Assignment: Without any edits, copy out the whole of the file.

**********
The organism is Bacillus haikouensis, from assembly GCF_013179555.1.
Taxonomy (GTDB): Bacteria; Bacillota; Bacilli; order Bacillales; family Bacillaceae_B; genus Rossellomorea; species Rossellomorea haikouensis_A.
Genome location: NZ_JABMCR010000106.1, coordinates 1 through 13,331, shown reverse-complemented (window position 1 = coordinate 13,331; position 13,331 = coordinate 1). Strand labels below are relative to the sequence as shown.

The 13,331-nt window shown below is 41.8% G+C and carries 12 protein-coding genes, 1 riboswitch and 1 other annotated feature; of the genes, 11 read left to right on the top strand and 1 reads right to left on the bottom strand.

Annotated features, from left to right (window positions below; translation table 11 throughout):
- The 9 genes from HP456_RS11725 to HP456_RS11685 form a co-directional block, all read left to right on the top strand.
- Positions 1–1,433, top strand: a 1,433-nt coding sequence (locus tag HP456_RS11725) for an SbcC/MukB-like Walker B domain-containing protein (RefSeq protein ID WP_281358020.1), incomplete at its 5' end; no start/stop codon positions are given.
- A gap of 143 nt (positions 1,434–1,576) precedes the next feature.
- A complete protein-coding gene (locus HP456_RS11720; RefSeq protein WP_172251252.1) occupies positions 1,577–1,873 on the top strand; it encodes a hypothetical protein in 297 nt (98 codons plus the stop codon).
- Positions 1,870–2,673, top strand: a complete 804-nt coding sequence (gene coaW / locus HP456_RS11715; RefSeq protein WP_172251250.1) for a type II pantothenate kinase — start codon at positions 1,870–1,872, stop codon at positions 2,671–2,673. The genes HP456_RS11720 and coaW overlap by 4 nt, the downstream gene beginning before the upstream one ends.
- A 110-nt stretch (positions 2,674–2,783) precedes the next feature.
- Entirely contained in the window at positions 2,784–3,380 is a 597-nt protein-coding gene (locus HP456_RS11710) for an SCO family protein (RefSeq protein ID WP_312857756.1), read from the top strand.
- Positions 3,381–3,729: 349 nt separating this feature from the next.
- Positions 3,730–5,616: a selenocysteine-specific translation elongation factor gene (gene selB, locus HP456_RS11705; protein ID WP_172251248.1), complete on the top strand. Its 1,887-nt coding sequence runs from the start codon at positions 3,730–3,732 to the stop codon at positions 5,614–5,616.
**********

The organism is Bacillus haikouensis, from assembly GCF_013179555.1.
Taxonomy (GTDB): Bacteria; Bacillota; Bacilli; order Bacillales; family Bacillaceae_B; genus Rossellomorea; species Rossellomorea haikouensis_A.
Genome location: NZ_JABMCR010000106.1, coordinates 1 through 13,331, shown reverse-complemented (window position 1 = coordinate 13,331; position 13,331 = coordinate 1). Strand labels below are relative to the sequence as shown.

The 13,331-nt window shown below is 41.8% G+C and carries 12 protein-coding genes, 1 riboswitch and 1 other annotated feature; of the genes, 11 read left to right on the top strand and 1 reads right to left on the bottom strand.

Annotated features, from left to right (window positions below; translation table 11 throughout):
- The 9 genes from HP456_RS11725 to HP456_RS11685 form a co-directional block, all read left to right on the top strand.
- Positions 1–1,433, top strand: a 1,433-nt coding sequence (locus tag HP456_RS11725) for an SbcC/MukB-like Walker B domain-containing protein (RefSeq protein ID WP_281358020.1), incomplete at its 5' end; no start/stop codon positions are given.
- A gap of 143 nt (positions 1,434–1,576) precedes the next feature.
- A complete protein-coding gene (locus HP456_RS11720; RefSeq protein WP_172251252.1) occupies positions 1,577–1,873 on the top strand; it encodes a hypothetical protein in 297 nt (98 codons plus the stop codon).
- Positions 1,870–2,673, top strand: a complete 804-nt coding sequence (gene coaW / locus HP456_RS11715; RefSeq protein WP_172251250.1) for a type II pantothenate kinase — start codon at positions 1,870–1,872, stop codon at positions 2,671–2,673. The genes HP456_RS11720 and coaW overlap by 4 nt, the downstream gene beginning before the upstream one ends.
- A 110-nt stretch (positions 2,674–2,783) precedes the next feature.
- Entirely contained in the window at positions 2,784–3,380 is a 597-nt protein-coding gene (locus HP456_RS11710) for an SCO family protein (RefSeq protein ID WP_312857756.1), read from the top strand.
- Positions 3,381–3,729: 349 nt separating this feature from the next.
- Positions 3,730–5,616: a selenocysteine-specific translation elongation factor gene (gene selB, locus HP456_RS11705; protein ID WP_172251248.1), complete on the top strand. Its 1,887-nt coding sequence runs from the start codon at positions 3,730–3,732 to the stop codon at positions 5,614–5,616.